The whole point of a startup is to do something different so if you insist it uses existing people, existing corporate assets and the current approaches you will get what you got. You need to achieve a loose coupling whereby the startup has the freedom to chose between doing something new and leveraging corporate infrastructure case-by-case based on what is best for the startup.

Mistake #4 – Getting the wrong people to “be” the startup

If you are going to create a startup you need to do what startups do. This is for a team to self-select great people passionate about what the startup wants to do. If you ask one of the big system integrators/consultants to create a startup within your company you might end up back in the worst-of-both-worlds territory. The people in the startup don’t need to be existing or new employees either necessarily – they just need the talent and drive to deliver the goals. Organisations like gro.team can supply high impact interim talent at short notice into these kind of situations very successfully. Possibly the best loved UK retail brand will soon be launching a new customer service (that is very different to its’ current business) using this approach and the gro.team person in that team is part of a startup that stands comparison (in terms of talent and effectiveness) with any of the many startups I’ve seen.

Mistake #5 – Not integrating the new product/services back into the Mothership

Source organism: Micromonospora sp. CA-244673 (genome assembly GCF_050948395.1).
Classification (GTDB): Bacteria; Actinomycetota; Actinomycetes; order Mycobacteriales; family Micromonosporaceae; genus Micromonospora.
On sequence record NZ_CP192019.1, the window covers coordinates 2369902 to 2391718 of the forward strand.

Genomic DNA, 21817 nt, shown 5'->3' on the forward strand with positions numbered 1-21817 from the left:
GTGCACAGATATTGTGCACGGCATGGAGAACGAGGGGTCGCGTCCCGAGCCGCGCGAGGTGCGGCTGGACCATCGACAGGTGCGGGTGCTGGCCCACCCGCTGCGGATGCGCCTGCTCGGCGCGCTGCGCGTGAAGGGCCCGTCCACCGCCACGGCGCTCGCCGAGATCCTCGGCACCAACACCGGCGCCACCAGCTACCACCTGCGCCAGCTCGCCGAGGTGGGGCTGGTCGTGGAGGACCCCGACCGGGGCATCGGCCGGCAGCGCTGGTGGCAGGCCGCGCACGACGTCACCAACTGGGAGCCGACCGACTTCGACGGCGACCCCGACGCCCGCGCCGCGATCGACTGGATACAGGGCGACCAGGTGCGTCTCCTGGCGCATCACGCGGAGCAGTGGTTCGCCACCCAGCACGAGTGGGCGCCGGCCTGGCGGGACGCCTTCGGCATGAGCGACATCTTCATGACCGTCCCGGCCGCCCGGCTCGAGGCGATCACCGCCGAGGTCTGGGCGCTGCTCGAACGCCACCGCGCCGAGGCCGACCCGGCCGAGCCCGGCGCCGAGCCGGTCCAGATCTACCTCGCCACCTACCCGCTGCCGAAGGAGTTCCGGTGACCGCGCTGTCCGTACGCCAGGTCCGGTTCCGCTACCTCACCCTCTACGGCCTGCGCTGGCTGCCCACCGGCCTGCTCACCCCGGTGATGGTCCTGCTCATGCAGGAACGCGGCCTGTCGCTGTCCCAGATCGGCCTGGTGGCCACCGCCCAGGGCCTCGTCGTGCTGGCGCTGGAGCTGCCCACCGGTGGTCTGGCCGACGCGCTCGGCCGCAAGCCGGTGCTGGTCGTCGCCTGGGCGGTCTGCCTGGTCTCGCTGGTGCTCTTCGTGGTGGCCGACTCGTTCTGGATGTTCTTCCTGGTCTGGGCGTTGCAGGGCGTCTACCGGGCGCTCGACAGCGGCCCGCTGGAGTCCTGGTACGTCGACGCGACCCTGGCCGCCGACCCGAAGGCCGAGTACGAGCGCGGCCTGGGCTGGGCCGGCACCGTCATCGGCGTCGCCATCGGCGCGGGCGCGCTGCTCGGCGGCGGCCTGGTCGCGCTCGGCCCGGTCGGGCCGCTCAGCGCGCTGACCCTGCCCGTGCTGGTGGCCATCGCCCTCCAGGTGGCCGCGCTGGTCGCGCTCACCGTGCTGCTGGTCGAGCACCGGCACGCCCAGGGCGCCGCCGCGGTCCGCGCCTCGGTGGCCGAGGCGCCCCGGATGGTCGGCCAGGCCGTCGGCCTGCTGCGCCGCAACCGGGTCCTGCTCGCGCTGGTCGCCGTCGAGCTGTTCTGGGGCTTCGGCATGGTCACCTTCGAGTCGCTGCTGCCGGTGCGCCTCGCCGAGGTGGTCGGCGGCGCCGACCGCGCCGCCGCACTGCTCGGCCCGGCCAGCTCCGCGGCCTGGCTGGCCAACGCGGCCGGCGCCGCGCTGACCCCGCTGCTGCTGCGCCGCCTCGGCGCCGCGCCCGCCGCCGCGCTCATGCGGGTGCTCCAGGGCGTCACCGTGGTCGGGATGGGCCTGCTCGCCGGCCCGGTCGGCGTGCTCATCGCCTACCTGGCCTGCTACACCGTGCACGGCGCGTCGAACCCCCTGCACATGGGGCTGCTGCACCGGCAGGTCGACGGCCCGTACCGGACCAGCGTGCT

We created a Labs operation when I was CTO of Yell and we did nearly everything right. We hired great people, they developed a great micro-culture, they produced some really innovative products and services (including a really cool augmented reality app way back in 2010) but we never really managed to integrate the new things back into the existing business and deliver customer impact. For that reason it has to marked down as a failure overall.

Corporate startup incubators can be a graveyard for ambition (and there are a lot of traps for the unwary) but it can be done successfully – Telefonica’s launch of giffgaff and British Gas’s Hive are just two examples that come to mind.

As with a lot of things, in this area experience is a great teacher and nothing beats getting people involved who have been there, done it and have the scars to prove it.

Rorie Devine is an Interim CTO and Growth Hacker for gro.team

By working closely and regularly with customers, delivering early, iterating ideas and working cross-functionally towards a common goal Agile software development transformed the business of creating software.